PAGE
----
How to Choose a Name for Your Imprint
We had a combined stock of close to seventy books. One book was written by my grandson, another was the rookie effort of my younger son, added to the fifteen successful books written by my older son, plus my approximately 50 titles.
It was a diverse list: fiction, nonfiction, children’s, self-help, and a variety of genres from my son.
We chose the name because it seemed elastic enough to fit any type of book. Our imprint is the name of our publishing house regardless of the type of books we may produce.
If we chose a name like Linens and Lace, or Cracked Linoleum, what ‘customers’ would we be attracting? While it’s fun to experiment, you have to remember to treat it as a business. A less specific imprint name will provide a suitable umbrella no matter which direction your writing may take you. However, if you are certain that your imprint will only publish a specific genre, then a name that evokes that genre could help solidify your brand. Whatever you choose, choose wisely and by all means, it should sound professional and "legit".
Pen Names and Bank Accounts
On another note, keep in mind all checks will come to the company/imprint name. You will need to set up a business bank account to deposit them. This is something you should do, whatever the legal entity you publish under, your own name or pen name, as your accountant will undoubtedly advise.
Speaking of pen names. This is another advantage of publishing under an imprint. In our case, we write under multiple pen names, (often one for each genre) so this allows us to manage the financials of our family publishing biz more efficiently.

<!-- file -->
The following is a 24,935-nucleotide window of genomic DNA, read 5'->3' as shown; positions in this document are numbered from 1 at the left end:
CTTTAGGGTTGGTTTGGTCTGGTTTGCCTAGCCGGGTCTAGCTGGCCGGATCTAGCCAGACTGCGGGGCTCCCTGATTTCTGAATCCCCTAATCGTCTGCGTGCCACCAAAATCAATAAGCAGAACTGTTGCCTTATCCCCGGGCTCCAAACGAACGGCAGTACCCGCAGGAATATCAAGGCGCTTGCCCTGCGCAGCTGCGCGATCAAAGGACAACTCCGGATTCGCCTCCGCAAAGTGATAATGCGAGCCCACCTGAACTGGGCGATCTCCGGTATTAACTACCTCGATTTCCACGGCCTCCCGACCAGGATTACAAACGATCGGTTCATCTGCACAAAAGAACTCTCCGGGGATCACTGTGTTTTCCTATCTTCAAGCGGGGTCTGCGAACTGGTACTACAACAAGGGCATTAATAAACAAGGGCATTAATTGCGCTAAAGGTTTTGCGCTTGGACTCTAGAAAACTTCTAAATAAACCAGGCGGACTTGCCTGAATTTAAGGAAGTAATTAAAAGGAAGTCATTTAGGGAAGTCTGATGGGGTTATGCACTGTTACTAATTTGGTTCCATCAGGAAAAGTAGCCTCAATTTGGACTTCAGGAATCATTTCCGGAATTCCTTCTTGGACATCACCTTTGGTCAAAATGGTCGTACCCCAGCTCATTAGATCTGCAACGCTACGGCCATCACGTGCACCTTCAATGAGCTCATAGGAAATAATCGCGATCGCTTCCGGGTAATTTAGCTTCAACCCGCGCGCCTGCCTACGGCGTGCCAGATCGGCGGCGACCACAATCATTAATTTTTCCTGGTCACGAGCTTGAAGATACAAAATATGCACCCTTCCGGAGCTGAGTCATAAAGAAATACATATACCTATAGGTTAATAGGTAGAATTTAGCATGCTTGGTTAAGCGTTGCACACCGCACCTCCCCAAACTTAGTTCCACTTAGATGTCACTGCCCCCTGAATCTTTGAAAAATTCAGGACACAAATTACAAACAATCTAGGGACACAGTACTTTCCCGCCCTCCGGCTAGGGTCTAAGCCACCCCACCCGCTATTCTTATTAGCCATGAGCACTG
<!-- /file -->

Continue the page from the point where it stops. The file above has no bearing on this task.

What Are the Benefits of an Imprint?
Having your own imprint legitimizes you as the author and gives the impression they are good enough to be published by a publishing house.
Many people are wary of indies and won’t buy a book if they think it is self-published. Using an imprint not only looks more professional, but it also makes it possible for those smaller bookstores to purchase, opening up new markets.
It’s nice to have all our books under one imprint, as I send out flyers several times a year. We print up thousands, making Chelshire the representative showing off its collection.
Is Having an Imprint Worth It?
Yes, I think so. Anything that enables your brand to get in front of as many eyes as possible is a good thing.
Award-winning author Carole P. Roman started writing as a dare from one of her sons. Her nonfiction series, "If You Were Me and Lived in..." combines her teaching past with her love of customs and culture around the world. She has expanded her nonfiction culture series to include historical times periods. Roman just published her first adult fiction novella, Bulwark, as Brit Lunden. If you’d like more information on Carole P. Roman, connect with her at: